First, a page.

A lot or a little?
The parents' guide to what's in this TV show.
What parents need to know
Parents need to know that the concept of boy-girl relationships is prevalent in this fantasy-laced cartoon series, but that these relationships are generally portrayed as sweet and innocent. Also, while the series' role models are somewhat self-centered, they seem fairly well-adjusted and not so wrapped up in their own problems that they ignore their friends' feelings; in fact, they often try to help one another.
- Parents say
- Kids say
What's the story?
Billed as a cross between Friends and The Twilight Zone, the animated O'GRADY follows the lives of four normal teens -- Kevin (voiced by H. Jon Benjamin), Abby (Melissa Bardin Galsky), Beth (Holly Schlesinger), and Harold (Patrice O'Neal) -- in a not-so-normal town called O'Grady. The foursome's daily trials and tribulations are par for the course for most teens, but add into the mix something called the Weirdness -- an inexplicable phenomenon that affects the townspeople in any number of strange ways -- and you've got, well, a lot of weirdness. Among other effects, the Weirdness can make people act like cats if they're feeling "catty," float upward like a helium balloon if they're feeling happy, or age instantly when they sneeze. Needless to say, this can wreak havoc on the lives of insecure teenagers -- though some occasionally figure out how to use the Weirdness to their advantage.
Is it any good?
O'Grady is a lighthearted, humorous take on teenage life, with a fantastical twist thrown in to make things really fun. The show is reminiscent of the '90s sitcom Saved by the Bell due to its wholesome, not-too-serious themes -- friendships, boy-girl relationships, school activities -- and of the WB's Gilmore Girls thanks to its rapid-fire, witty banter. What's hilarious is how closely the script mimics the conversation style of typical teens -- their speech is peppered with "like," "omigod," and "totally," their intonation is dead-on, and their conversation topics (usually not too weighty) are realistic. As the four main characters face their daily challenges, they learn to take the ever-changing effects of the Weirdness in stride, and their nonchalance makes each strange occurrence all the funnier.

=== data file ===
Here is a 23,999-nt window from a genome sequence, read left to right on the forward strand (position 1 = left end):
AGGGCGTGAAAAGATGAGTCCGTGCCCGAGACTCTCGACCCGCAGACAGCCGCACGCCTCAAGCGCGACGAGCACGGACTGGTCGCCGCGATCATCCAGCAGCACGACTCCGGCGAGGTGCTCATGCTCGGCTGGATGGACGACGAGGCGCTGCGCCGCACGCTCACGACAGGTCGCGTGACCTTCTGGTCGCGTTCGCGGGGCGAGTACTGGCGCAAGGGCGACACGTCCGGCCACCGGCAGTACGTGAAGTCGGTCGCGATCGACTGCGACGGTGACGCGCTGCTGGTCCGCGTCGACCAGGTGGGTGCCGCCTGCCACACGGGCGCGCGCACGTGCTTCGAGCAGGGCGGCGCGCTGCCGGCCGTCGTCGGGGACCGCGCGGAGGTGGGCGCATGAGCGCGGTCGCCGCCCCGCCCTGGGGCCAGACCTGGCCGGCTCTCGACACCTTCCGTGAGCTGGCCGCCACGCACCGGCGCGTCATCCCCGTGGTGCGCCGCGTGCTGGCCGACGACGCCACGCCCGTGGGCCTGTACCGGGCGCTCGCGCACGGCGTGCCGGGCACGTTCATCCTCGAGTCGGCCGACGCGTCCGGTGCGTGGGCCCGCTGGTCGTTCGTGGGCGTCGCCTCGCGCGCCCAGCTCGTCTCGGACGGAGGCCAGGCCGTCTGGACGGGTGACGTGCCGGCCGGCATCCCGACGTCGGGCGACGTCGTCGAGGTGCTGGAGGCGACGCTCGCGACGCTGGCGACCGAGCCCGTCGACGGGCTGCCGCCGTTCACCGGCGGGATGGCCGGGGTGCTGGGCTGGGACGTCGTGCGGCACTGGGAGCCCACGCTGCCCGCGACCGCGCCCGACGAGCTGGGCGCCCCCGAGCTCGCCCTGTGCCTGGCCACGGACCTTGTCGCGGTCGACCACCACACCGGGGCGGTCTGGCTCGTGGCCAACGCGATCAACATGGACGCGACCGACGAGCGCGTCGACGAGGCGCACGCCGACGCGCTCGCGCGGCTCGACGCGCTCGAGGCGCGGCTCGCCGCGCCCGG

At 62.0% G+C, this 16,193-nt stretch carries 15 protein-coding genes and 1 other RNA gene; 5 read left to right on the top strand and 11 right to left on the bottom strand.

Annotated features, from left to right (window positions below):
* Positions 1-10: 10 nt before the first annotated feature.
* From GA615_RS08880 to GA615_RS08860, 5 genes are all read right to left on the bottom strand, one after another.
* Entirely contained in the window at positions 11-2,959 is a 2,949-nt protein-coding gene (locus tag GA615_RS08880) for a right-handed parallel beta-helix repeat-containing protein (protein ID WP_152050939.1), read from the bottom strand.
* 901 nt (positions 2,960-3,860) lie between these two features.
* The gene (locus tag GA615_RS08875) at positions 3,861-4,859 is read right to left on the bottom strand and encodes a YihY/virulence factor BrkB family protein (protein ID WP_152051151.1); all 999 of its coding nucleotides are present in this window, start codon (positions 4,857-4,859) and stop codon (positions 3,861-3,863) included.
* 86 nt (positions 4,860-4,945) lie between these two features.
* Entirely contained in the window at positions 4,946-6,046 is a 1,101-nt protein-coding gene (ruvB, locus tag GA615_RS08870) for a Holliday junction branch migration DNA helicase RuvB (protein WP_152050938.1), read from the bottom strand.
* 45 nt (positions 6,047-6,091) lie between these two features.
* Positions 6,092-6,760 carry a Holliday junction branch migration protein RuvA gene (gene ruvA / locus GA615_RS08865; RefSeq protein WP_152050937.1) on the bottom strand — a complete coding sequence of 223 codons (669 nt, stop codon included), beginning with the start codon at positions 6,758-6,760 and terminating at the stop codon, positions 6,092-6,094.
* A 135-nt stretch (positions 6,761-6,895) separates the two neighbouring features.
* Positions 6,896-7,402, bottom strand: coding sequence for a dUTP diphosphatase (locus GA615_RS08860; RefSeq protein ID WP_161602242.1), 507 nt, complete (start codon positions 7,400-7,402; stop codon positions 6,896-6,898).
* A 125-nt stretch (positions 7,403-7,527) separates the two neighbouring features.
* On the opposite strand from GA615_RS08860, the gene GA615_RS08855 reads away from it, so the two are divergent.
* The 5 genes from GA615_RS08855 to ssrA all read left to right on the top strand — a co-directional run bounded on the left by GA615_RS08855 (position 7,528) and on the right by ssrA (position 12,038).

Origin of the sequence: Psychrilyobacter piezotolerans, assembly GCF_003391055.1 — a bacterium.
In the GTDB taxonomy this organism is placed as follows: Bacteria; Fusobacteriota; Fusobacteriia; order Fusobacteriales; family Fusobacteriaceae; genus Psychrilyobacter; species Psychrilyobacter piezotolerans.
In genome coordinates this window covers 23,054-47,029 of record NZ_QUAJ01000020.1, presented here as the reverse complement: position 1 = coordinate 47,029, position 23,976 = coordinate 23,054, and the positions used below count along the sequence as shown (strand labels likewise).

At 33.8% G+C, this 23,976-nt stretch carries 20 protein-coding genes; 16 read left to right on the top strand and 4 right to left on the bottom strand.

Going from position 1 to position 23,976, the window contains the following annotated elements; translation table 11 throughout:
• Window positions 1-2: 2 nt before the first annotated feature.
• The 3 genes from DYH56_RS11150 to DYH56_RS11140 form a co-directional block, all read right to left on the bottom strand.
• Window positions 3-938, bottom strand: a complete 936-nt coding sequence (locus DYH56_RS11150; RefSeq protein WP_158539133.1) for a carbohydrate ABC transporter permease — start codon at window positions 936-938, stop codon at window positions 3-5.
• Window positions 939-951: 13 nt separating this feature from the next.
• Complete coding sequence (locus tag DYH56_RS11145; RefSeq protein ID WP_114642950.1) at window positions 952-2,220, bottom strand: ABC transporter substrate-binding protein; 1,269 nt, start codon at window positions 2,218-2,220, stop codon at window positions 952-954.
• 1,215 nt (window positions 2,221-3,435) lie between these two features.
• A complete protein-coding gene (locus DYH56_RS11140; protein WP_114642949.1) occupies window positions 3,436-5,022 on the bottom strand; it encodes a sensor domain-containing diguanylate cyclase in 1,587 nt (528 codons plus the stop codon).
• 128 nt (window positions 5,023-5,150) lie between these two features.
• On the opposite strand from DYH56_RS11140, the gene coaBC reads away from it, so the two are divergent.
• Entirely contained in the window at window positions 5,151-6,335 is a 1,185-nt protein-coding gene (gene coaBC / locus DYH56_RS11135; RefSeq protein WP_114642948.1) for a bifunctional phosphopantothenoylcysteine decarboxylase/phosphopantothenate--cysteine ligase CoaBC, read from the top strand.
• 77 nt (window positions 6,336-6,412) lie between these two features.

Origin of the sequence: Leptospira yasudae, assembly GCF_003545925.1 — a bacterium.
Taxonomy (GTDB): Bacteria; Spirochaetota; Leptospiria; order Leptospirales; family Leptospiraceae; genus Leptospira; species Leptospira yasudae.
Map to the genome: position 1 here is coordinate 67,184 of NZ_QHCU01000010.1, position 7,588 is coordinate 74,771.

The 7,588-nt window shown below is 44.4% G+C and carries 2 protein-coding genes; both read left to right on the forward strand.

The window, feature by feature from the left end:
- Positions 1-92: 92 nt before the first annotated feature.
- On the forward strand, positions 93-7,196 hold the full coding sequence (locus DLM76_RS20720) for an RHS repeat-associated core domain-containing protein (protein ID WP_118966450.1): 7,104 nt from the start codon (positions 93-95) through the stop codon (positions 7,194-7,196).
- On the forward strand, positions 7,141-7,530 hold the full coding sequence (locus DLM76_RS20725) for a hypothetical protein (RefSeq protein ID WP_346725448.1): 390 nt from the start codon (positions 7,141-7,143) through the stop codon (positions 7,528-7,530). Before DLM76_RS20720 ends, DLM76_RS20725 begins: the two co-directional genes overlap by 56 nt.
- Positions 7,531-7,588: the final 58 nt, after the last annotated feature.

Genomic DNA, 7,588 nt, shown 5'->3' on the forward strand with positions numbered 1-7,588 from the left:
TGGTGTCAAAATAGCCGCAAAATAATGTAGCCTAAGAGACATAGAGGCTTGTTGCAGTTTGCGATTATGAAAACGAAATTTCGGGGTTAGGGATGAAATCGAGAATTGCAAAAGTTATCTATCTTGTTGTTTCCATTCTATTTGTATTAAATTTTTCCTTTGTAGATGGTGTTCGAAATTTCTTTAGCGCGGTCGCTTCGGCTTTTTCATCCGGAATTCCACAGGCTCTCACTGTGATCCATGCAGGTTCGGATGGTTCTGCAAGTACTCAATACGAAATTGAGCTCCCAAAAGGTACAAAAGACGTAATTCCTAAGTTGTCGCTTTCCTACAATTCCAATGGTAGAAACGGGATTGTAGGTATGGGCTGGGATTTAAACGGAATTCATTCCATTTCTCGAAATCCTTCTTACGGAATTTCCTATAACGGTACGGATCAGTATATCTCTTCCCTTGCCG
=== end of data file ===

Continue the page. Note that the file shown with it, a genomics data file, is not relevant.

Talk to your kids about ...
Families can talk about some of the show's stereotypes (the dumb blonde, the slacker, the princess). What makes the stereotypes so humorous in this show, and how does this compare with the way other shows portray them? Another discussion topic could be the way the characters treat each other. Is this behavior typical of most teenagers you know? Is the characters' behavior more positive or negative than the way your peers behave?
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